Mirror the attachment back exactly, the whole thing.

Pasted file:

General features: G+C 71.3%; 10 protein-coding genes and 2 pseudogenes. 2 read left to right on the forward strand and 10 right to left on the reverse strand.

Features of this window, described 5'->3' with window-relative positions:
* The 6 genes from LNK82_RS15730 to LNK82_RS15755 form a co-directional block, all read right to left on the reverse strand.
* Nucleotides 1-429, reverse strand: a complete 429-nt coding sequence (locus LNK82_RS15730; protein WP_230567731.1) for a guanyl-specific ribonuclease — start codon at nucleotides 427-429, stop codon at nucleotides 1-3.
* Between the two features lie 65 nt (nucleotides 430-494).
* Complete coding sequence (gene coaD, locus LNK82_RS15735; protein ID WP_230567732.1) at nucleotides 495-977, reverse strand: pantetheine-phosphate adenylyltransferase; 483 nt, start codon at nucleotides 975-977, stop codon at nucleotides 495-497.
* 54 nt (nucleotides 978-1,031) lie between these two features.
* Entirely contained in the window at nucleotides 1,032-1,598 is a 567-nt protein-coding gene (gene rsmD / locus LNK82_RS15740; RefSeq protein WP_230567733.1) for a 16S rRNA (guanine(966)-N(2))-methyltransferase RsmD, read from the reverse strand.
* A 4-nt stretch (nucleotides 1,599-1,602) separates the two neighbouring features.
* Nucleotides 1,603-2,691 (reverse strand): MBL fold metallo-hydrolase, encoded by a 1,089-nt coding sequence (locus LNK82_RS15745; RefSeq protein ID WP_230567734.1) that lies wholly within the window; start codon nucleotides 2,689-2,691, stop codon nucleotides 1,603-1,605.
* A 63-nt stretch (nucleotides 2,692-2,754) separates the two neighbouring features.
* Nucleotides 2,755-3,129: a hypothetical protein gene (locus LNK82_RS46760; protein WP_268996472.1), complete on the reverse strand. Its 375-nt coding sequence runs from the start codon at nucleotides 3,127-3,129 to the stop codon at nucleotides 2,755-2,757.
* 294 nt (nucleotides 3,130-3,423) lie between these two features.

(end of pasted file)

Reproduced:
General features: G+C 71.3%; 10 protein-coding genes and 2 pseudogenes. 2 read left to right on the forward strand and 10 right to left on the reverse strand.

Features of this window, described 5'->3' with window-relative positions:
* The 6 genes from LNK82_RS15730 to LNK82_RS15755 form a co-directional block, all read right to left on the reverse strand.
* Nucleotides 1-429, reverse strand: a complete 429-nt coding sequence (locus LNK82_RS15730; protein WP_230567731.1) for a guanyl-specific ribonuclease — start codon at nucleotides 427-429, stop codon at nucleotides 1-3.
* Between the two features lie 65 nt (nucleotides 430-494).
* Complete coding sequence (gene coaD, locus LNK82_RS15735; protein ID WP_230567732.1) at nucleotides 495-977, reverse strand: pantetheine-phosphate adenylyltransferase; 483 nt, start codon at nucleotides 975-977, stop codon at nucleotides 495-497.
* 54 nt (nucleotides 978-1,031) lie between these two features.
* Entirely contained in the window at nucleotides 1,032-1,598 is a 567-nt protein-coding gene (gene rsmD / locus LNK82_RS15740; RefSeq protein WP_230567733.1) for a 16S rRNA (guanine(966)-N(2))-methyltransferase RsmD, read from the reverse strand.
* A 4-nt stretch (nucleotides 1,599-1,602) separates the two neighbouring features.
* Nucleotides 1,603-2,691 (reverse strand): MBL fold metallo-hydrolase, encoded by a 1,089-nt coding sequence (locus LNK82_RS15745; RefSeq protein ID WP_230567734.1) that lies wholly within the window; start codon nucleotides 2,689-2,691, stop codon nucleotides 1,603-1,605.
* A 63-nt stretch (nucleotides 2,692-2,754) separates the two neighbouring features.
* Nucleotides 2,755-3,129: a hypothetical protein gene (locus LNK82_RS46760; protein WP_268996472.1), complete on the reverse strand. Its 375-nt coding sequence runs from the start codon at nucleotides 3,127-3,129 to the stop codon at nucleotides 2,755-2,757.
* 294 nt (nucleotides 3,130-3,423) lie between these two features.